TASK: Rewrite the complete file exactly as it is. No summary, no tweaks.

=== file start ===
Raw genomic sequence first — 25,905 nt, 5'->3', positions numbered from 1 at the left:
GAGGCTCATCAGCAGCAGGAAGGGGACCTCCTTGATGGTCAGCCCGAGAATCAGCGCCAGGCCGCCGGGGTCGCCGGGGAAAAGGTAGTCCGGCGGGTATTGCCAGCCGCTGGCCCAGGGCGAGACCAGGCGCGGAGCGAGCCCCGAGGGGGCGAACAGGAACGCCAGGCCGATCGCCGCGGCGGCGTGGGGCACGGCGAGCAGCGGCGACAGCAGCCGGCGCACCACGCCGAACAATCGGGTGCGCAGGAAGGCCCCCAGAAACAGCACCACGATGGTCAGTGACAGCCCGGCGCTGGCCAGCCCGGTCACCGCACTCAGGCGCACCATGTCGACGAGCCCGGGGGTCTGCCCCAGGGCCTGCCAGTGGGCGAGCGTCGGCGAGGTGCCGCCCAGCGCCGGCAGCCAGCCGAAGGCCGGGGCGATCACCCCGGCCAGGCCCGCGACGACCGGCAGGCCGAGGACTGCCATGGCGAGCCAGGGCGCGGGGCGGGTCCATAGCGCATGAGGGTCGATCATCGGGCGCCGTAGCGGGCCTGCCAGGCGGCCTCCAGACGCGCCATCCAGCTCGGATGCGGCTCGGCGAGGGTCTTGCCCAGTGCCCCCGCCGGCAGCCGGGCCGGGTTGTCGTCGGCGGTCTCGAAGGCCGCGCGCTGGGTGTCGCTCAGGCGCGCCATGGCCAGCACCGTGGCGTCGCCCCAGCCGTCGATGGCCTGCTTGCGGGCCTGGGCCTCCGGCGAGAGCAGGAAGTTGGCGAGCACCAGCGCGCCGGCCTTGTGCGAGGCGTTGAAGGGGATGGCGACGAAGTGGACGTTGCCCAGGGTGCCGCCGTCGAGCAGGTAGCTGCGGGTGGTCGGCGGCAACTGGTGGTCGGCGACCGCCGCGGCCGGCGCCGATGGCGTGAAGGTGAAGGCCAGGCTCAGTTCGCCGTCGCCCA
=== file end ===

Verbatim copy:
Raw genomic sequence first — 25,905 nt, 5'->3', positions numbered from 1 at the left:
GAGGCTCATCAGCAGCAGGAAGGGGACCTCCTTGATGGTCAGCCCGAGAATCAGCGCCAGGCCGCCGGGGTCGCCGGGGAAAAGGTAGTCCGGCGGGTATTGCCAGCCGCTGGCCCAGGGCGAGACCAGGCGCGGAGCGAGCCCCGAGGGGGCGAACAGGAACGCCAGGCCGATCGCCGCGGCGGCGTGGGGCACGGCGAGCAGCGGCGACAGCAGCCGGCGCACCACGCCGAACAATCGGGTGCGCAGGAAGGCCCCCAGAAACAGCACCACGATGGTCAGTGACAGCCCGGCGCTGGCCAGCCCGGTCACCGCACTCAGGCGCACCATGTCGACGAGCCCGGGGGTCTGCCCCAGGGCCTGCCAGTGGGCGAGCGTCGGCGAGGTGCCGCCCAGCGCCGGCAGCCAGCCGAAGGCCGGGGCGATCACCCCGGCCAGGCCCGCGACGACCGGCAGGCCGAGGACTGCCATGGCGAGCCAGGGCGCGGGGCGGGTCCATAGCGCATGAGGGTCGATCATCGGGCGCCGTAGCGGGCCTGCCAGGCGGCCTCCAGACGCGCCATCCAGCTCGGATGCGGCTCGGCGAGGGTCTTGCCCAGTGCCCCCGCCGGCAGCCGGGCCGGGTTGTCGTCGGCGGTCTCGAAGGCCGCGCGCTGGGTGTCGCTCAGGCGCGCCATGGCCAGCACCGTGGCGTCGCCCCAGCCGTCGATGGCCTGCTTGCGGGCCTGGGCCTCCGGCGAGAGCAGGAAGTTGGCGAGCACCAGCGCGCCGGCCTTGTGCGAGGCGTTGAAGGGGATGGCGACGAAGTGGACGTTGCCCAGGGTGCCGCCGTCGAGCAGGTAGCTGCGGGTGGTCGGCGGCAACTGGTGGTCGGCGACCGCCGCGGCCGGCGCCGATGGCGTGAAGGTGAAGGCCAGGCTCAGTTCGCCGTCGCCCA